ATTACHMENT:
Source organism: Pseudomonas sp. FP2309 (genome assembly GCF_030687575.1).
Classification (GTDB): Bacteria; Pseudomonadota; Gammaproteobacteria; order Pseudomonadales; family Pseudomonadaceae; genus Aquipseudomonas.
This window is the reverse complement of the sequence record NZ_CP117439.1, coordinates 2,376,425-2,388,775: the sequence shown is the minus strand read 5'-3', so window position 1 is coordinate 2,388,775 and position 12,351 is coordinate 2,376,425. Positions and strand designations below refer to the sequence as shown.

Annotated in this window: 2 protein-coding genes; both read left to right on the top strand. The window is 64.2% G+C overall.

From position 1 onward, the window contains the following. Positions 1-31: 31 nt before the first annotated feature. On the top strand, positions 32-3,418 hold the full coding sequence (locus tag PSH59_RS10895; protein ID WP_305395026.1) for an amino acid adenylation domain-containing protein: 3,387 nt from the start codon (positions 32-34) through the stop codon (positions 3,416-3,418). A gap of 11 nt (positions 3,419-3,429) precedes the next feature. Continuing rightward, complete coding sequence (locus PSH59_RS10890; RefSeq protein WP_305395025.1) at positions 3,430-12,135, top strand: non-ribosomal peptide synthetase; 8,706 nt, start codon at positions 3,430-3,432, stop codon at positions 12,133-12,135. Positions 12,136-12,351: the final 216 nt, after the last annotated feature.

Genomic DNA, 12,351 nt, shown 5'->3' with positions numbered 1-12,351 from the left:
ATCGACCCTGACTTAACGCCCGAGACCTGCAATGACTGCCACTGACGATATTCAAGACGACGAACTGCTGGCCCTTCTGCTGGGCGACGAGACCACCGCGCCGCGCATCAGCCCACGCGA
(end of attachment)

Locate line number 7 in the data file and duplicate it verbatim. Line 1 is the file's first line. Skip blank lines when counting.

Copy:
ATCGACCCTGACTTAACGCCCGAGACCTGCAATGACTGCCACTGACGATATTCAAGACGACGAACTGCTGGCCCTTCTGCTGGGCGACGAGACCACCGCGCCGCGCATCAGCCCACGCGA